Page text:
In recent years, many companies have joined in to make up their image by advertising a non-existent environmental awareness, in other works, greenwashing. So last January the European Parliament approved a law to combat this increasingly widespread practice.

How does greenwashing affect us?

Deceive the consumers by taking advantage of the change in their mentality and ecological awareness that they have been acquiring during these last years may end up being counterproductive for the planet.

If they do not apply clear regulations, these companies that get used to using misleading claims will affect us in the following ways:

1 – Companies involved with a paradigm shift will lose credibility.

2- Consumers will distrust any statement related to environmental awareness.

3- The planet pays and will pay the consequences of this mismanagement.

What we can do individually as consumers is to be well informed.

  • Watch out for the green colour of leaflets and labels. This colour has always been associated with “sustainability” and can be confusing.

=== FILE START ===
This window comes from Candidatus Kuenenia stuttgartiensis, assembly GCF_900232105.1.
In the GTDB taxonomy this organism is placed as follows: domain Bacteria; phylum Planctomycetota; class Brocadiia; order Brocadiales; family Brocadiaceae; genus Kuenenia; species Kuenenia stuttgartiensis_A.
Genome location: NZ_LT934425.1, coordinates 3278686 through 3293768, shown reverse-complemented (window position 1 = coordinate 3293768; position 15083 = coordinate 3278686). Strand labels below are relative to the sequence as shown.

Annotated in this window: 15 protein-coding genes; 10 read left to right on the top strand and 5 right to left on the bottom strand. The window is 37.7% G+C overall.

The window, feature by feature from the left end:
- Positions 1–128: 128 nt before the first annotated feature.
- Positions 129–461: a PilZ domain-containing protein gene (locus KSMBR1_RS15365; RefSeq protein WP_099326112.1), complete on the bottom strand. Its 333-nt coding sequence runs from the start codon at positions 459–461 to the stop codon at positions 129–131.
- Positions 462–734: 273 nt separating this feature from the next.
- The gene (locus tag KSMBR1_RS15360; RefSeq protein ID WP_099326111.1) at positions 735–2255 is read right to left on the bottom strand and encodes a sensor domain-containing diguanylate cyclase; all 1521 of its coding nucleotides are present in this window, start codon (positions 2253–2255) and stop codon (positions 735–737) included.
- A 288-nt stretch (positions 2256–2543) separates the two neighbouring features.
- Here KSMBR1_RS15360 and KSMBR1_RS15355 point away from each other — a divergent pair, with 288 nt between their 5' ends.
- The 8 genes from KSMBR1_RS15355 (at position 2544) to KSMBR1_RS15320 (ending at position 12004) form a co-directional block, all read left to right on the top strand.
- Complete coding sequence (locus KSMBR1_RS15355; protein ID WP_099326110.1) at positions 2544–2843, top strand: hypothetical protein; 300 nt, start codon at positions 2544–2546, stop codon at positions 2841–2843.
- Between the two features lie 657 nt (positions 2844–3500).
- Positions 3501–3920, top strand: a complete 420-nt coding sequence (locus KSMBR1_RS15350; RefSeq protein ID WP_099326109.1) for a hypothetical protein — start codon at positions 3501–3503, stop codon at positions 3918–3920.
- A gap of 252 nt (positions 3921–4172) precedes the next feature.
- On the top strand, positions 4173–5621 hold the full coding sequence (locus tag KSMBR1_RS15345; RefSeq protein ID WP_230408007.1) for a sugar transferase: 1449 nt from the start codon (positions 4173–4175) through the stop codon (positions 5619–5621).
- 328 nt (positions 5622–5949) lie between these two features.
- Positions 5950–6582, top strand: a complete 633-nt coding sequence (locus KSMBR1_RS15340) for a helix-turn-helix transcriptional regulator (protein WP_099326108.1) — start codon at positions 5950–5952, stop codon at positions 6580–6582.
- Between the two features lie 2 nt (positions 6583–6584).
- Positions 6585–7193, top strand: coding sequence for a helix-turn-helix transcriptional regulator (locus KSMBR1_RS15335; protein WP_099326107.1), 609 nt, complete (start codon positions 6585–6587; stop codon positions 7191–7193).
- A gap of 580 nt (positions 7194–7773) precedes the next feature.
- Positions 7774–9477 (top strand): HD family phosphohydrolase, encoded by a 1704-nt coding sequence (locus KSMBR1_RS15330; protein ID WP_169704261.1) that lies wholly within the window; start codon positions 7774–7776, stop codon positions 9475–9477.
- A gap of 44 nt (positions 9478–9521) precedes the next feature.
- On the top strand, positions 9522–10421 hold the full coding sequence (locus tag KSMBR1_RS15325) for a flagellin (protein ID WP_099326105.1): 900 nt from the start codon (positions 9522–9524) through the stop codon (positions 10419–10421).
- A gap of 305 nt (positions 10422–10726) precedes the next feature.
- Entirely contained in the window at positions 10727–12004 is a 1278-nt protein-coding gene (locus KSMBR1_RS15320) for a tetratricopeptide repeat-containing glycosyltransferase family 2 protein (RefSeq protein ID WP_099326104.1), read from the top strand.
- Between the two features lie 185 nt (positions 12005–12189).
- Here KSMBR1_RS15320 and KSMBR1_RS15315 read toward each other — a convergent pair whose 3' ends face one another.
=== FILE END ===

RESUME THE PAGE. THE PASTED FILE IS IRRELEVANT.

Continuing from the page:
• The statement “neutral in carbon emissions”. If a company is related to coal, gas or oil, it can’t be carbon neutral.
  • Vague and generic statements. Some companies use too generic expressions like “eco” or “organic” that are not supported by any evidence.
  • Research the company. To see what his purposes are and what his actions are.
  • Find out about the certifications. Logos and environmental labels can only be acquired if an independent entity grants them, but it is necessary to know what they are.

In any case, the European Union has decided to intervene to reverse the situation. So, it will add to the list of prohibited business practices, a series of common practices in marketing related to greenwashing and the programmed obsolescence of some products.

Some of these new rules focus on clarifying product labelling and avoiding confusion. It is intended to prohibit the use of general environmental claims such as “environmentally friendly”, “eco”, “sustainable”, “natural” or “clean” without sufficient evidence.

Due to the large proliferation of sustainability labels, the EU also wants to regulate their use and only allow those labels based on official certification systems.